Suicidal Active Shooter: What Would You Do?

Your team responds to a suicidal teenager at the local high school. When he points a gun at his head, it's decision time. Give us your solution to this dilemma.

Bob Parker Bio Headshot

Photo via Israel/Flickr.Photo via Israel/Flickr.With this SWAT blog, we're presenting a scenario for your consideration. We'd like to know how you would handle it, so please add your comments below. In the next post, we'll give you the outcome. Here's the set up:

The call came in from the administration office of the local high school. They reported that a student was in the hallway in front of the main office waving around a handgun. The caller states the issue might be a bad breakup with a girlfriend. A friend of the male with the gun was heard to say, "Put the gun away, it's not worth it." Officers have heard no reports of shots fired or injured people.

The school staff evacuated some of the students. There's still a crowd of students in the area that seem to be friends and acquaintances of the suspect. It's not known whether the female, who is the object of his affection, is in the area.

The school's administrative area is located on the first floor immediately to the right of the main lobby. There's also a large group of students who are reluctant to leave the lobby, apparently hoping to see the scenario play out.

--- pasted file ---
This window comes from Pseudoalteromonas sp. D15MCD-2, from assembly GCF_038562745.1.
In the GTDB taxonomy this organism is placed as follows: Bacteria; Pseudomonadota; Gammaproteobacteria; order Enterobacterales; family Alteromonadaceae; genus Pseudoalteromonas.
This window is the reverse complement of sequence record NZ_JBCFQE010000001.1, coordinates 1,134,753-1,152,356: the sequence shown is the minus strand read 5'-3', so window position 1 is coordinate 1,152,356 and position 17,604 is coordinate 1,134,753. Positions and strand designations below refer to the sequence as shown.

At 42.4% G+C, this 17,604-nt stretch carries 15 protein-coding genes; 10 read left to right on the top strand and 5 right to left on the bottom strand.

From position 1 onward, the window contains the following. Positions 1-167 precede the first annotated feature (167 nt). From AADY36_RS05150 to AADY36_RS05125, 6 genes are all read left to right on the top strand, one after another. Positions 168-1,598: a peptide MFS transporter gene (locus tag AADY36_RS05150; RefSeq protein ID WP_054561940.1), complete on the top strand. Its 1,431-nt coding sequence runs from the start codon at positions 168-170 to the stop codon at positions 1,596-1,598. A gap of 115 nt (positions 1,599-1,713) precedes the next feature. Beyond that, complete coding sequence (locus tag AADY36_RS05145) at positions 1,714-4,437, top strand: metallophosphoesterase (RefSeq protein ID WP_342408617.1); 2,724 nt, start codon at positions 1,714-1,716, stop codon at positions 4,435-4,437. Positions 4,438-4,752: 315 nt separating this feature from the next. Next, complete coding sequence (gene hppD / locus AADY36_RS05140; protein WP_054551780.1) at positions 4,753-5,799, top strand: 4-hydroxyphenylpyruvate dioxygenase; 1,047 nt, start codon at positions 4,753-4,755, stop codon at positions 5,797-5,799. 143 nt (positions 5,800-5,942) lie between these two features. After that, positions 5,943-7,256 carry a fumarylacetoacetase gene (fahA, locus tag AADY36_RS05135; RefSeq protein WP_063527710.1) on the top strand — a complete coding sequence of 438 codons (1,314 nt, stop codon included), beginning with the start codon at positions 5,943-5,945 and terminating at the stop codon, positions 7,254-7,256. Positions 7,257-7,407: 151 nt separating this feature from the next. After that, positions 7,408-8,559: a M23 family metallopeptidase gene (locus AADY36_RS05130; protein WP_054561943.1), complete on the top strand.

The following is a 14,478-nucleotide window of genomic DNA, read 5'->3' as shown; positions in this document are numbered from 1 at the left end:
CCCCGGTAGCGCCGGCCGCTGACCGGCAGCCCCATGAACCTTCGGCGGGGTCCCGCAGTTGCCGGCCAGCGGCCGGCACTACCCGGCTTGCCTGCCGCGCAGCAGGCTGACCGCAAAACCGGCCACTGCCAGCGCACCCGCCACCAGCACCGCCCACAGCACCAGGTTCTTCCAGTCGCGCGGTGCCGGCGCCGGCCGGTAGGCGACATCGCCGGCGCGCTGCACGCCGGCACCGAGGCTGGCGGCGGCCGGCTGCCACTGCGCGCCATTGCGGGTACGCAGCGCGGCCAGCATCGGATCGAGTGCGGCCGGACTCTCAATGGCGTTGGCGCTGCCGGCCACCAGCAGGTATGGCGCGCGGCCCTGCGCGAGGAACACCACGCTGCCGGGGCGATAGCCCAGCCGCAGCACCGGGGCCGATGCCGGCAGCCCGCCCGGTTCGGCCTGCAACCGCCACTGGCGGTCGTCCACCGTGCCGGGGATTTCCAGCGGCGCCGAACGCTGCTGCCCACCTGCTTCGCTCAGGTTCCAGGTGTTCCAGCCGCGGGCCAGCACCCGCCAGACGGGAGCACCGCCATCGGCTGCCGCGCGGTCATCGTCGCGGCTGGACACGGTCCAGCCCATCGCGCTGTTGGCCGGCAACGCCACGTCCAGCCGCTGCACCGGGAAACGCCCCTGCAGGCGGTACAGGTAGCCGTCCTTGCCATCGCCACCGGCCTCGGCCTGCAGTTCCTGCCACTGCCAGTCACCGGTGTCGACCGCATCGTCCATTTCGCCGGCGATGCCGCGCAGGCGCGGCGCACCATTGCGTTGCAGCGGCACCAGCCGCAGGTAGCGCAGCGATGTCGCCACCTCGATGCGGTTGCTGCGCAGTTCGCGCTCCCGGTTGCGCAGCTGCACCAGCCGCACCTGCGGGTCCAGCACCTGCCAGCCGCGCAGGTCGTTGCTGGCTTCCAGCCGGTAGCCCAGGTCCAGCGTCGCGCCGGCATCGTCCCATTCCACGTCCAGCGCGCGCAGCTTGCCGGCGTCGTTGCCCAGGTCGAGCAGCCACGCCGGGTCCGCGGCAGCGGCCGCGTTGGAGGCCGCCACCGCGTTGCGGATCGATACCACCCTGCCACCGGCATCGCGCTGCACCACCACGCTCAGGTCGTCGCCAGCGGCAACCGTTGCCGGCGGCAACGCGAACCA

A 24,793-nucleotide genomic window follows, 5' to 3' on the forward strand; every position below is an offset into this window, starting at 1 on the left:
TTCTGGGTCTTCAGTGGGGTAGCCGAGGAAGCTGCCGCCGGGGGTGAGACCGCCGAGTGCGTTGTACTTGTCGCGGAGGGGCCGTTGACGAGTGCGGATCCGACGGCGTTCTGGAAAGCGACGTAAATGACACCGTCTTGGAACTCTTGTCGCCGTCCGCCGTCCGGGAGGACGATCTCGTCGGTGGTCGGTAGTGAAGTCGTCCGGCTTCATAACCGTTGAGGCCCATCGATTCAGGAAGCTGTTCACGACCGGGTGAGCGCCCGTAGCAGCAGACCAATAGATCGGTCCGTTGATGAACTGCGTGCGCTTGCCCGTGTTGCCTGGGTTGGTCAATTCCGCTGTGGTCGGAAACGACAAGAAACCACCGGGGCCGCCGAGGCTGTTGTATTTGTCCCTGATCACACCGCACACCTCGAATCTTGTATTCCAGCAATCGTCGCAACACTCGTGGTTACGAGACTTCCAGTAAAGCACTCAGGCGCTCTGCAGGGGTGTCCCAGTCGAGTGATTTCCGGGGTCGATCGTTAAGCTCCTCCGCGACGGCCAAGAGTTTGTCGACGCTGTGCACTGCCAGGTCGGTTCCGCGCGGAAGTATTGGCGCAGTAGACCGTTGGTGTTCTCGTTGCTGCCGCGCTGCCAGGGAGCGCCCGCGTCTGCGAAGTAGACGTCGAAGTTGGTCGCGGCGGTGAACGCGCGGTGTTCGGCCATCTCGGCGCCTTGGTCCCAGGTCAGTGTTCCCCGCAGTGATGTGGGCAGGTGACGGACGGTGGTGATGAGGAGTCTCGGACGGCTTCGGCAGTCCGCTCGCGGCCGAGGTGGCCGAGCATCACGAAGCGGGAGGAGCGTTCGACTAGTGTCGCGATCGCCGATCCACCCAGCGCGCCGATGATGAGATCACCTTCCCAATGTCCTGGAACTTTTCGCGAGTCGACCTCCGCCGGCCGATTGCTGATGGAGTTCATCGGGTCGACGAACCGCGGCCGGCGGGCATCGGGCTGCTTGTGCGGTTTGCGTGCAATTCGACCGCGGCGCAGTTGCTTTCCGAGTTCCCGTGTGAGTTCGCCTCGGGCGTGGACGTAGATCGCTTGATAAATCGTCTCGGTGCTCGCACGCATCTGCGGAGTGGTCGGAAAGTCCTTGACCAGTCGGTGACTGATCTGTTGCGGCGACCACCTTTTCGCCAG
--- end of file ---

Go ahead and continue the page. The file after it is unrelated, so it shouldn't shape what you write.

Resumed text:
You're part of a team of three officers arriving together at the school. You park your cruisers by the side of the building.

Using a back entrance door held open by a helpful custodian, your team advances to the lobby area. From concealment, you can see a white male, approximately 17 years old. He's dressed in blue jeans, blue running shoes and a black T-shirt. He's holding what appears to be a large, black semi-automatic pistol. The weapon is at his right side, pointed at the floor.

This suspect matches the description that the caller gave in the initial 911 call. He appears to be arguing with some of the students standing around him. His voice is loud and he is cursing. Your team hears him say, "Just a couple of things left to do."

One of the bystanders then tells the others, "The cops are here." Most of the crowd scatters. A few remain. Your hand has been forced and the three of you, with weapons on the suspect, move within 30 feet. One team member takes some hard cover behind a large pillar. Two of you are out in the open. In a loud commanding voice, you order the suspect to drop the weapon and the others to leave the area.

The suspect moves the pistol up and points it at his head. Some of the others tell you to leave and yell, "We can handle this." You shout commands at them again. They move into the lobby but not leaving the area. You again command the suspect to drop his weapon. He replies, "It's OK, I'm going to do myself. I loved her so much. I don't want anyone else to get hurt."

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Bob Parker Bio Headshot
Lieutenant (Ret.)
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